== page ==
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People v. Krasso

NEW YORK SUPREME COURT, APPELLATE DIVISION, FIRST DEPARTMENT


April 22, 2010

THE PEOPLE OF THE STATE OF NEW YORK, RESPONDENT,
v.
REGINA KRASSO, DEFENDANT-APPELLANT.

Judgment, Supreme Court, New York County (Charles H. Solomon, J.), rendered October 24, 2008, convicting defendant, upon her plea of guilty, of four counts of criminal possession of a forged instrument in the second degree, and sentencing her, as a second felony offender, to concurrent terms of 3 to 6 years, unanimously affirmed.

Published by New York State Law Reporting Bureau pursuant to Judiciary Law § 431.

This opinion is uncorrected and subject to revision before publication in the Official Reports.

Tom, J.P., Mazzarelli, Acosta, DeGrasse, Richter, JJ.

4833/07

The court properly denied defendant's motion to withdraw her guilty plea (see People v Frederick, 45 NY2d 520 [1978]). "[T]he nature and extent of the fact-finding procedures on such motions rest largely in the discretion of the court" (People v Fiumefreddo, 82 NY2d 536, 544 [1993]). The record establishes that the plea was voluntary, and that no hearing was necessary. Defendant's claim that her plea was induced by an off-the-record promise by her attorney was contradicted by the thorough plea colloquy. We have considered and rejected defendant's challenges to the procedures employed by the court in determining the motion.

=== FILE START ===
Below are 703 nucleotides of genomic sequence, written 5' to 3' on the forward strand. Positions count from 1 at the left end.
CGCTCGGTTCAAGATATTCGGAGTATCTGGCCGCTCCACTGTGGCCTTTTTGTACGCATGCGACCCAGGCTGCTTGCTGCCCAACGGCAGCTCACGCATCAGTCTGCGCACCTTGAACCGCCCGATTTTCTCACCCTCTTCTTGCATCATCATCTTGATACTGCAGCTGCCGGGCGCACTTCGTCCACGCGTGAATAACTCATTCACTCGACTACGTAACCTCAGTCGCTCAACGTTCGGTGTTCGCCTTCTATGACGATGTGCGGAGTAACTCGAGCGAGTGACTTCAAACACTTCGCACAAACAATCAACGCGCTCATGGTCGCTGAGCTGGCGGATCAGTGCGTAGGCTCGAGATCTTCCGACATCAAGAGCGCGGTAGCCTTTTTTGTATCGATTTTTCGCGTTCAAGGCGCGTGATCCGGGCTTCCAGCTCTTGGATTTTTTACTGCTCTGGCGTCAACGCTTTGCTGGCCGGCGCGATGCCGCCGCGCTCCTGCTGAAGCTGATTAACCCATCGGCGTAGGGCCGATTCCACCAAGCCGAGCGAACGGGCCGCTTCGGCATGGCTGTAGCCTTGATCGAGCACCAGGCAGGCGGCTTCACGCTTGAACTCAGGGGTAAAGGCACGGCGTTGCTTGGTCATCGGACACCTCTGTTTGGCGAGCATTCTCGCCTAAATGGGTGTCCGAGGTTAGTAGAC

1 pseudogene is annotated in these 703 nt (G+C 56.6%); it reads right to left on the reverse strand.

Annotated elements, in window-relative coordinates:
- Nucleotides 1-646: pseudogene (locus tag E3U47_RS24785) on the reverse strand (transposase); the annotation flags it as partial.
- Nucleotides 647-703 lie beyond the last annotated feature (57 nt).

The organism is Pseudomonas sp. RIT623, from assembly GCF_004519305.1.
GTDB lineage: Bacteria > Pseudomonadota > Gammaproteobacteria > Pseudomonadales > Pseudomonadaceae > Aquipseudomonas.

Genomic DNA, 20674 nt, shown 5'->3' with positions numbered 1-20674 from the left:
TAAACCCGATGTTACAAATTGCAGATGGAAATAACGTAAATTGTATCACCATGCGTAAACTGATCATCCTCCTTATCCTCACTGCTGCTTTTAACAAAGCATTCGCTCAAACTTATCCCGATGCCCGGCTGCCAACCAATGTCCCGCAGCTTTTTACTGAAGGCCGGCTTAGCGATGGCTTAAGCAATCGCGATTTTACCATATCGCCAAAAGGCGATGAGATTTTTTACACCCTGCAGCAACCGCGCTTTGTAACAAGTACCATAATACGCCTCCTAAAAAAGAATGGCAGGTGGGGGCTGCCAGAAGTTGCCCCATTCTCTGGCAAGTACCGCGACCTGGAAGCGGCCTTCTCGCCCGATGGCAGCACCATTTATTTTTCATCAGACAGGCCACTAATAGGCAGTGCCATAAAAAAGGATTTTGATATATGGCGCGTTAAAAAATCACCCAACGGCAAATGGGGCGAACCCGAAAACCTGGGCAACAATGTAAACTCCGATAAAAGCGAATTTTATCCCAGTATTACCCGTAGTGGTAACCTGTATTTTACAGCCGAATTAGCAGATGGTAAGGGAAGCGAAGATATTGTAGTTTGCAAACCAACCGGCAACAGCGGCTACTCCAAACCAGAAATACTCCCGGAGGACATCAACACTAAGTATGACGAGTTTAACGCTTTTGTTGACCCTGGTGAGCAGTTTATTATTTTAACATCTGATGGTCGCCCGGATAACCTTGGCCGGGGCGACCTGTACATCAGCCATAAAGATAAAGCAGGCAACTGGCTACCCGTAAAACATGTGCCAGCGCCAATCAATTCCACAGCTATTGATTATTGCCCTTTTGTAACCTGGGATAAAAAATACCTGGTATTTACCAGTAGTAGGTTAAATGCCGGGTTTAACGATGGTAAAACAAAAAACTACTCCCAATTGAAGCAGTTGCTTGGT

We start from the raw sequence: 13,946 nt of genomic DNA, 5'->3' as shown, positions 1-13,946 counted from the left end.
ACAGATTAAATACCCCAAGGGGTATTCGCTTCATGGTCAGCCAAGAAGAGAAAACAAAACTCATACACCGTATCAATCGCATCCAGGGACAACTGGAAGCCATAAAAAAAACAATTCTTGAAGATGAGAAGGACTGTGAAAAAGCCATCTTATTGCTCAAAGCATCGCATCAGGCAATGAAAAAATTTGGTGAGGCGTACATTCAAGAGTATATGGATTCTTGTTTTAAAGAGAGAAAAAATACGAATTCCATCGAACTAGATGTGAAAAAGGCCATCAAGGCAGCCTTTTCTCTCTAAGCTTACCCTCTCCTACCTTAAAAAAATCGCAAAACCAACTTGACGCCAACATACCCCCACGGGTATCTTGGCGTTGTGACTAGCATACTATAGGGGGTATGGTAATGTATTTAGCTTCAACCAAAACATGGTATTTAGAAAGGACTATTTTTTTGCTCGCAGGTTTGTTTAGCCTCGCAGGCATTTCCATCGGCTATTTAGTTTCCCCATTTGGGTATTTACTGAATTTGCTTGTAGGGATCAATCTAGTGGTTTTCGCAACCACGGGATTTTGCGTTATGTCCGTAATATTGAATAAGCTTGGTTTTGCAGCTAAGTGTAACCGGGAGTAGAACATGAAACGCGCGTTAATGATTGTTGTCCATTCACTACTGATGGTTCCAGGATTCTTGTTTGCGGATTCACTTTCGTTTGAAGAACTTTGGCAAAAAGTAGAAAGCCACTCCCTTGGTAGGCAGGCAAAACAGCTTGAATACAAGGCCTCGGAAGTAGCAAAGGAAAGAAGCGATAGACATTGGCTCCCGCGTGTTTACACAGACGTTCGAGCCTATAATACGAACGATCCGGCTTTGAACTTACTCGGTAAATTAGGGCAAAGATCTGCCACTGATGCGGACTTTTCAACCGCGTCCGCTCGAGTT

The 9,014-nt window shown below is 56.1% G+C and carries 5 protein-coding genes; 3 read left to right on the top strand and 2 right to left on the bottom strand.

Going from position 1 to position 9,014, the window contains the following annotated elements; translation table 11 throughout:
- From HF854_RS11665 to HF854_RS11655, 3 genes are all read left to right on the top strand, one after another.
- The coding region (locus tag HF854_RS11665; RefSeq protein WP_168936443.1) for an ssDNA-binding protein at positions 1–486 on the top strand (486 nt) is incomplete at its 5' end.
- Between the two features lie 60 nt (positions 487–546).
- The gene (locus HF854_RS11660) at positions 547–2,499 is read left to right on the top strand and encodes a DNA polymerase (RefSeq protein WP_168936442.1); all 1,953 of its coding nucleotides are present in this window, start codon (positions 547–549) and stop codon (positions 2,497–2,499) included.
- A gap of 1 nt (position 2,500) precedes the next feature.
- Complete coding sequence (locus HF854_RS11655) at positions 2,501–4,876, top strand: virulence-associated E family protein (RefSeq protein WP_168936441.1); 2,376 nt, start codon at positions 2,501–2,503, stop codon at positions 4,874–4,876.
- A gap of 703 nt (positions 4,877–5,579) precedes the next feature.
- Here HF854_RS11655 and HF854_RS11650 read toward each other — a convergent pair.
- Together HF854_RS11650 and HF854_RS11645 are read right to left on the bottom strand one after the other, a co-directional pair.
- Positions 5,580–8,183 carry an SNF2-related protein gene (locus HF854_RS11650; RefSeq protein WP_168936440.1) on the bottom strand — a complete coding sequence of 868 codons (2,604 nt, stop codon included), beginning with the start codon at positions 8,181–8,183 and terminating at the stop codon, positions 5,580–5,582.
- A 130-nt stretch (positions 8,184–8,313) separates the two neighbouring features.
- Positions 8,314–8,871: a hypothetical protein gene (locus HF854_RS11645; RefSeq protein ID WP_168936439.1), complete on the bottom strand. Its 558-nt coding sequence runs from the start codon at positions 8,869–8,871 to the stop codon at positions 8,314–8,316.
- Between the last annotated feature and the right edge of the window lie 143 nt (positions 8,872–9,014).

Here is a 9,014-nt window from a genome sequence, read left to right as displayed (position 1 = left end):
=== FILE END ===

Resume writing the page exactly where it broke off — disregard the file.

Since defendant's additional argument concerning the factual recitations in her plea allocution was not raised in her plea withdrawal motion, and since this case does not come within the narrow exception to the preservation requirement (see People v Lopez, 71 NY2d 662 [1988]), that challenge to the plea is unpreserved and we decline to review it in the interest of justice. As an alternative holding, we also reject it on the merits. There was nothing in the plea allocution that cast significant doubt on defendant's guilt (see People v Toxey, 86 NY2d 725 [1995]). When, during the plea colloquy, defendant made statements that could be viewed as exculpatory, the court made careful inquiries that made clear she was admitting her guilt (see People v McNair, 13 NY3d 821 [2009]).

We perceive no basis for reducing the sentence.

THIS CONSTITUTES THE DECISION AND ORDER OF THE SUPREME COURT, APPELLATE DIVISION, FIRST DEPARTMENT.

20100422

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